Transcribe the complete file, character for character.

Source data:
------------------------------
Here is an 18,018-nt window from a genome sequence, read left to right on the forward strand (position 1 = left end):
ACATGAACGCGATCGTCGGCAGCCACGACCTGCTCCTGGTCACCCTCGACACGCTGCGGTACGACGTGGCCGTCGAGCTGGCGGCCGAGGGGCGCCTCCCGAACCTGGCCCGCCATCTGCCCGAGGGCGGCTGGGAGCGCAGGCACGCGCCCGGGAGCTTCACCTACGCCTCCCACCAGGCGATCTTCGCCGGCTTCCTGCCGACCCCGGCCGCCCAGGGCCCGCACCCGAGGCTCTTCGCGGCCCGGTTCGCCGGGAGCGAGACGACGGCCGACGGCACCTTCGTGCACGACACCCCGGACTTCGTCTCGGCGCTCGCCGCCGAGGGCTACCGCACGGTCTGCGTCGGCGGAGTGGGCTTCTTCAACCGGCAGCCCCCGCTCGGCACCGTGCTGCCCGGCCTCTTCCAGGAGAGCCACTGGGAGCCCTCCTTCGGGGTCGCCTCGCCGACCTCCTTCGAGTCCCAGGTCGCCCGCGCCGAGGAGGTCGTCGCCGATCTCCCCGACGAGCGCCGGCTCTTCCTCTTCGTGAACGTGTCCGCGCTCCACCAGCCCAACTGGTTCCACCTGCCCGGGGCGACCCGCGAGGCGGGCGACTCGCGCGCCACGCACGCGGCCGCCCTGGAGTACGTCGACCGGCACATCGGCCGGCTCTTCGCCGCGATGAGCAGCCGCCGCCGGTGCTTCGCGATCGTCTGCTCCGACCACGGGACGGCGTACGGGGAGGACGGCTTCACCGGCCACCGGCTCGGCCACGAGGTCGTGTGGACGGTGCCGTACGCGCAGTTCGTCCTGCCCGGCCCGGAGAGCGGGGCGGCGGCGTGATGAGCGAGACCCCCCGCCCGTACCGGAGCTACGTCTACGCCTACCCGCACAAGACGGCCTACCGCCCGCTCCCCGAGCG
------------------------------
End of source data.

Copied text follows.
Here is an 18,018-nt window from a genome sequence, read left to right on the forward strand (position 1 = left end):
ACATGAACGCGATCGTCGGCAGCCACGACCTGCTCCTGGTCACCCTCGACACGCTGCGGTACGACGTGGCCGTCGAGCTGGCGGCCGAGGGGCGCCTCCCGAACCTGGCCCGCCATCTGCCCGAGGGCGGCTGGGAGCGCAGGCACGCGCCCGGGAGCTTCACCTACGCCTCCCACCAGGCGATCTTCGCCGGCTTCCTGCCGACCCCGGCCGCCCAGGGCCCGCACCCGAGGCTCTTCGCGGCCCGGTTCGCCGGGAGCGAGACGACGGCCGACGGCACCTTCGTGCACGACACCCCGGACTTCGTCTCGGCGCTCGCCGCCGAGGGCTACCGCACGGTCTGCGTCGGCGGAGTGGGCTTCTTCAACCGGCAGCCCCCGCTCGGCACCGTGCTGCCCGGCCTCTTCCAGGAGAGCCACTGGGAGCCCTCCTTCGGGGTCGCCTCGCCGACCTCCTTCGAGTCCCAGGTCGCCCGCGCCGAGGAGGTCGTCGCCGATCTCCCCGACGAGCGCCGGCTCTTCCTCTTCGTGAACGTGTCCGCGCTCCACCAGCCCAACTGGTTCCACCTGCCCGGGGCGACCCGCGAGGCGGGCGACTCGCGCGCCACGCACGCGGCCGCCCTGGAGTACGTCGACCGGCACATCGGCCGGCTCTTCGCCGCGATGAGCAGCCGCCGCCGGTGCTTCGCGATCGTCTGCTCCGACCACGGGACGGCGTACGGGGAGGACGGCTTCACCGGCCACCGGCTCGGCCACGAGGTCGTGTGGACGGTGCCGTACGCGCAGTTCGTCCTGCCCGGCCCGGAGAGCGGGGCGGCGGCGTGATGAGCGAGACCCCCCGCCCGTACCGGAGCTACGTCTACGCCTACCCGCACAAGACGGCCTACCGCCCGCTCCCCGAGCG